Runner Wilma Rudolph’s life is the story of a great spirit and heart overcoming obstacles that would have stopped anyone else in their tracks, literally! Born in Bethlehem, Tennessee, in 1955, Wilma contracted polio at the age of four and was left with a useless leg.
Wilma’s family was in dire straits with a total of eighteen children from her father’s two marriages. Both parents worked constantly to feed the burgeoning brood, her father as a porter and her mother as a house cleaner, and it was more important to feed Wilma and her siblings than it was to get the medical attention Wilma needed to recover the use of her leg. Two years later circumstances eased a bit, and, at the age of six, Wilma started riding the back of the bus with her mother to Nashville twice a week for physical therapy. Although doctors predicted she would never walk without braces, Wilma kept up her rehabilitation program for five years and not only did the braces come off, but “by the time I was twelve,” she told the Chicago Tribune, “I was challenging every boy in the neighborhood at running, jumping, everything.”
Her exceptional ability didn’t go unnoticed. A coach with Tennessee State University saw how she was winning every race she entered in high school and offered to train her for the Olympics, which Wilma hadn’t even heard of. Nevertheless, she qualified for the Olympics at sixteen and took home a bronze medal in the 1956 Summer Games for the 100-meter relay. Still in high school, she decided to work toward a gold medal for the 1960 games.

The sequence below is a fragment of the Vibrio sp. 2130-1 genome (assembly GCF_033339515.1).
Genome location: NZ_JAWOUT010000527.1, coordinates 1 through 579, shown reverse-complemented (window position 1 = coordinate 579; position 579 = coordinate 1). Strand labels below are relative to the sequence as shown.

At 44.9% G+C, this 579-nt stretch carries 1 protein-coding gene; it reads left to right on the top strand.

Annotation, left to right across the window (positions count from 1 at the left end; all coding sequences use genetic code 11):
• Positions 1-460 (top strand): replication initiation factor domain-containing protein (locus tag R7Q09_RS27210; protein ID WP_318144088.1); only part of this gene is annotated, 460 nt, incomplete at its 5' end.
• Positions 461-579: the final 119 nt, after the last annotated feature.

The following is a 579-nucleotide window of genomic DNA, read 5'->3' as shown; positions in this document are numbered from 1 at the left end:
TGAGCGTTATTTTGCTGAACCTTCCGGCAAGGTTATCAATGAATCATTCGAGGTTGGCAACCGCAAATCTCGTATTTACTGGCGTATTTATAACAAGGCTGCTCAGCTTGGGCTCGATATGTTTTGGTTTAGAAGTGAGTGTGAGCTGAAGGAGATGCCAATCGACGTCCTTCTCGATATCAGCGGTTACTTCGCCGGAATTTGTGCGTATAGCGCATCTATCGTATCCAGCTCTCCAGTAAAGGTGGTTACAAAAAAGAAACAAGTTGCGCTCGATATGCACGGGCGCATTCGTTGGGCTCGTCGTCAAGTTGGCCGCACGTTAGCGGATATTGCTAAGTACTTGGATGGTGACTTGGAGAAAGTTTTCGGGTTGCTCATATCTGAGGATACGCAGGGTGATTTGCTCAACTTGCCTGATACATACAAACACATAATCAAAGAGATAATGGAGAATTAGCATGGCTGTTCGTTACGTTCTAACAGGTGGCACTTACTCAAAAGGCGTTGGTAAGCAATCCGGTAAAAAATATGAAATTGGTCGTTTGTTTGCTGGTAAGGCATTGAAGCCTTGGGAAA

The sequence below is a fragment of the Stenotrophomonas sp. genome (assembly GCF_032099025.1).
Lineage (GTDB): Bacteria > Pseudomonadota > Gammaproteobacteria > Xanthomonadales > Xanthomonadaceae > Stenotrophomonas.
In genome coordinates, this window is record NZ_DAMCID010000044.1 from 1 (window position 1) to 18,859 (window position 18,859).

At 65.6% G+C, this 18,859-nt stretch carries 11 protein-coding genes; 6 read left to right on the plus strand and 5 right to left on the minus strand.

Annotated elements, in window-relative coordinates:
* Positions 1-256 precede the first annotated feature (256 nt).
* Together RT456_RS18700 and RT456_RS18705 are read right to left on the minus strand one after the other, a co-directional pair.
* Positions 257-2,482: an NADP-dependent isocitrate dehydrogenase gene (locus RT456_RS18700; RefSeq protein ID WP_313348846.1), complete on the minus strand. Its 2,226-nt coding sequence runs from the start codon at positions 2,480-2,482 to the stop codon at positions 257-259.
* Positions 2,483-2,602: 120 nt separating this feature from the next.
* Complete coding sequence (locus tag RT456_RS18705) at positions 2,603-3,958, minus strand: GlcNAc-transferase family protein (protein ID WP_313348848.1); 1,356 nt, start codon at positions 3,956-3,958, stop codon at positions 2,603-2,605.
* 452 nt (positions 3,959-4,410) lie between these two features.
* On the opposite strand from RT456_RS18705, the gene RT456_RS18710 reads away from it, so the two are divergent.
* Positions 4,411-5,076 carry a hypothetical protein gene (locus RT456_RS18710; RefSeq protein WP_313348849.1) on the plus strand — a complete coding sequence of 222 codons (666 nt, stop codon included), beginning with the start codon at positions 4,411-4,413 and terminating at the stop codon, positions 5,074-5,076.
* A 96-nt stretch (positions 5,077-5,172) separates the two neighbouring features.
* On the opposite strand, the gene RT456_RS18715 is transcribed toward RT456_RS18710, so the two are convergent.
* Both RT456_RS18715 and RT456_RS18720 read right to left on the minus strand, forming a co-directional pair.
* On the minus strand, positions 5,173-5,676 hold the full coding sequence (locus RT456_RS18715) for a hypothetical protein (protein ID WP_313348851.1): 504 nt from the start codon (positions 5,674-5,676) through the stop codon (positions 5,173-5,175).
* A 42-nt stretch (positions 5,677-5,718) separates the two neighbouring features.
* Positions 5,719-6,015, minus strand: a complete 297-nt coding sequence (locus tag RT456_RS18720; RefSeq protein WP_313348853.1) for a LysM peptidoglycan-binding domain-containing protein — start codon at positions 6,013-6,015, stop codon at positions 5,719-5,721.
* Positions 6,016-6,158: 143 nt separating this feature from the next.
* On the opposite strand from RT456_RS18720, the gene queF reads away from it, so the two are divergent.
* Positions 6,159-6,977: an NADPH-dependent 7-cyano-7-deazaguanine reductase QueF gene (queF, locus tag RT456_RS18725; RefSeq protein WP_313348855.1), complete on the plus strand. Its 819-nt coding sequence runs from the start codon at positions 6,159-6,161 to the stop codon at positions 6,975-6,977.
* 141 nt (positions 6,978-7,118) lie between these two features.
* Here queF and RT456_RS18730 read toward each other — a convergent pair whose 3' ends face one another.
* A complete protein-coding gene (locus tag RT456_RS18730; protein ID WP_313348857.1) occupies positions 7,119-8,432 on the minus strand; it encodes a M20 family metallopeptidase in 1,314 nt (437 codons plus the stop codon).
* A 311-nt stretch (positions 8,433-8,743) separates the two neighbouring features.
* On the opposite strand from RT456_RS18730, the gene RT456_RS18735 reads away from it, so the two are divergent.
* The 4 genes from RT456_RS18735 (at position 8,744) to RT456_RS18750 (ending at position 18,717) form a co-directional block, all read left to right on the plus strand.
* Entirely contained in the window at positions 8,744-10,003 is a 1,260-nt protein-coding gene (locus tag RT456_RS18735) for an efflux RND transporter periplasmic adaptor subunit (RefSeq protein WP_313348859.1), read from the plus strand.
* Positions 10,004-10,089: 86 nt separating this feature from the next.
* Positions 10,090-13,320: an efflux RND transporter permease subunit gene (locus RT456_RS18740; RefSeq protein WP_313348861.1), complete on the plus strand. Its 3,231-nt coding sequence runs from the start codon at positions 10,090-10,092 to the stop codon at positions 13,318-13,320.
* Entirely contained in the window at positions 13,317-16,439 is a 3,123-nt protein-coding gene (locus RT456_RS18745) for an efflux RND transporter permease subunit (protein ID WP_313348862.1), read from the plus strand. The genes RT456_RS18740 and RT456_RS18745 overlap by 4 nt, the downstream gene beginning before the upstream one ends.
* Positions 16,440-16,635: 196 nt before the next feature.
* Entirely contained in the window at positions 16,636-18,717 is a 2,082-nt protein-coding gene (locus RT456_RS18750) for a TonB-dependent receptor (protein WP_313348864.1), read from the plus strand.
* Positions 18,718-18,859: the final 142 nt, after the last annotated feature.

Well, she did that and more. The three gold medals she won in the 1960 Olympics in Rome—in the 100-meter dash, the 200-meter dash, and the 4 by 100 relay— turned her into a superstar overnight. Wilma was the first American woman ever to win triple gold in a single Olympics. People were stumbling over the top of each other to find the superlatives to describe her. The French named Wilma “La Gazelle,” and in America she was known as “The Fastest Woman on Earth.” Wilma was everybody’s darling after that, with invitations to the JFK White House and numerous guest appearances on television. The flip side of all the glory was, however, that Wilma received hardly any financial reward for her public appearances and had to work odd jobs to get through college.
One year later, Wilma again set the world on fire by breaking the record for the 100-meter dash: 11.2 seconds. Unpredictably, Wilma sat out the ’64 Olympic Games and stayed in school, graduating with a degree in education and returning to the very school she had attended as a youngster to teach second grade. In 1967, she worked for the Job Corps and Operation Champion, a program that endeavored to bring star athletes into American ghettos as positive role models for young kids. Wilma herself loved to talk to kids about sports and was a powerful symbol with her inspiring story.
That Wilma touched the lives of children is best evidenced in a letter writing campaign taken up by a class of fourth graders in Jessup, Maryland, who requested the World Book Encyclopedia correct their error in excluding the world-class athlete. The publisher complied immediately! Wilma has also been honored with induction into both the Olympic Hall of Fame and the National Track and Field Hall of Fame. A film version of her autobiography Wilma starring Cicely Tyson was produced to tremendous acclaim. Her death from terminal brain cancer took place shortly after she received an honor as one of “The Great Ones” at the premiere National Sports Awards in 1993.
“I have spent a lifetime trying to share what it has meant to be a woman first in the world of sports so that other young women will have a chance to reach their dreams.”
— Wilma Rudolph